Image Processing - Geometric Illusion and 3-D Estimates


Examining blood smears or urine samples through automated microscopy has umpteen number of challenges, some of which were addressed in Bharath’s article on Challenges and Opportunities in Automated Microscopy. In this blog, I would like to continue by outlining many more challenges associated with automated microscopy.

While examining urine samples or blood smears through a microscope, the cell morphologies doesn’t exactly concur with the textbook definition, especially, when you have cells occluding each other. As a human, you can use your intuition to conclude if a platelet is occluding a RBC, but in automated microscopy you have to “teach” your algorithm to “learn” such occlusions. Not only do these complexities increase the confusion between classes for a computer, but many-a-times they make decisions tough for a human too.

Let’s take an example, below are a set of images of a malaria infected RBC and a normal RBC with a platelet on top of it. These images look similar and you might find it a bit tough to differentiate between them, but, what’s herculean is that you would have to build an algorithm to decipher such occlusions.

This is just one example from a plethora of permutations explaining confusion between different types of cells.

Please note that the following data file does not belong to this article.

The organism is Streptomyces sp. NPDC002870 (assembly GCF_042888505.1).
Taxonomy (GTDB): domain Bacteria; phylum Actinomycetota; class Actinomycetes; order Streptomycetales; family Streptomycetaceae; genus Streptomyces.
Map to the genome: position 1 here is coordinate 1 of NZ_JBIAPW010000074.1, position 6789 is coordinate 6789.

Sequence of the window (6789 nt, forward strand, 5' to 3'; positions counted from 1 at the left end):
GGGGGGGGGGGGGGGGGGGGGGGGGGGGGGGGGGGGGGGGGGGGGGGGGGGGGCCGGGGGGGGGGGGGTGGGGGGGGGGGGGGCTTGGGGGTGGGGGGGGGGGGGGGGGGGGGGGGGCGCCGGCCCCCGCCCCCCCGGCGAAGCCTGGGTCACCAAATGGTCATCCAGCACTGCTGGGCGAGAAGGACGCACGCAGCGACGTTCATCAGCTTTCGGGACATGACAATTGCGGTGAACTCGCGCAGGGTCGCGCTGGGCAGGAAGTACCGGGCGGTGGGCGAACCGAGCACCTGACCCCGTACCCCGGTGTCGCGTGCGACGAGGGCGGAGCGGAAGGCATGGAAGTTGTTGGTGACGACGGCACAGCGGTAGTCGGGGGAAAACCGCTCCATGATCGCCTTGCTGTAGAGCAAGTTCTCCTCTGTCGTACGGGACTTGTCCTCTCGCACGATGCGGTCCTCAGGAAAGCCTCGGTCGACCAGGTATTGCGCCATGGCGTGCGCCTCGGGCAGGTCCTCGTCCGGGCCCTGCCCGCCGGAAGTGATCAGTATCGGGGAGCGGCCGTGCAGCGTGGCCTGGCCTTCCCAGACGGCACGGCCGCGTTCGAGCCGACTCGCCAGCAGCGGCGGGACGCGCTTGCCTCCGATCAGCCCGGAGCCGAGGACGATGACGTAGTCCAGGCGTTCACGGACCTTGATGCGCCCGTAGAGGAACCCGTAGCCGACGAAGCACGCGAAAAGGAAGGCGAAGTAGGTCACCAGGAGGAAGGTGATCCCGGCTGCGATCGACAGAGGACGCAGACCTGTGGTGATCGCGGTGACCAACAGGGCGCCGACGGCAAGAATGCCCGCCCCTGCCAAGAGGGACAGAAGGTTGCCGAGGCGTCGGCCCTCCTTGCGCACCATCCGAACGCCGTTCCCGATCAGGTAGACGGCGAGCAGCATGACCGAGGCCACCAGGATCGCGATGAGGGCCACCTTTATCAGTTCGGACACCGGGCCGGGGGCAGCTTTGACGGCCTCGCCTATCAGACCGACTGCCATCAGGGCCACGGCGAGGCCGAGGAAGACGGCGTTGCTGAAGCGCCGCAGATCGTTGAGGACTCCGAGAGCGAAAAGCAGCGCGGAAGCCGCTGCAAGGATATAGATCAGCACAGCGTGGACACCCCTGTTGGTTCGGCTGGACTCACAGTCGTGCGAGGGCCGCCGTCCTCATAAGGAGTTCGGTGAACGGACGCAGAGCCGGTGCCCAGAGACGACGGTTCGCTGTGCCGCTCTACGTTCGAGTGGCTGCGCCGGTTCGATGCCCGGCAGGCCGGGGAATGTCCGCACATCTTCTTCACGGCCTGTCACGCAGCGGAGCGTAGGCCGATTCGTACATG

Let’s assume you have solved the above challenge. But, there are tougher challenges that are yet to be dealt with. For example, in the microscopic examination of urine, the sample contains multiple layers, hence the cells could be in multiple orientations. Again, as a human one could use intuition to identify the cells but we have to take “sufficient and variable” data to teach the algorithm most if not all of these orientations. Shown below are images of RBC in different orientations from a urine sample when examined under a microscope. Similar problems exists for other objects of interests such as casts, crystals, WBCs etc


To add-on to the above problems, the blood report should contain accurate estimates of volumetric parameters such as Mean Corpuscular Volume (MCV), Mean Corpuscular Hemoglobin (MCH), etc. While the estimation of these metrics seems quite trivial, they are much complex than what meets the eye. Let me take you through an analogy; Assume that you have the top view of a shopping mall and you are tasked to estimate the average height of people in the mall just using the top-view. That’s a seemingly simple problem to define and a real tough nut to crack, isn’t it? Yes, computing volumetric or area based parameters of RBCs in a blood smear is a similar problem with several layers of complexities brought in by the requirements to ensure that the computation is not only precise and accurate, but, also quick!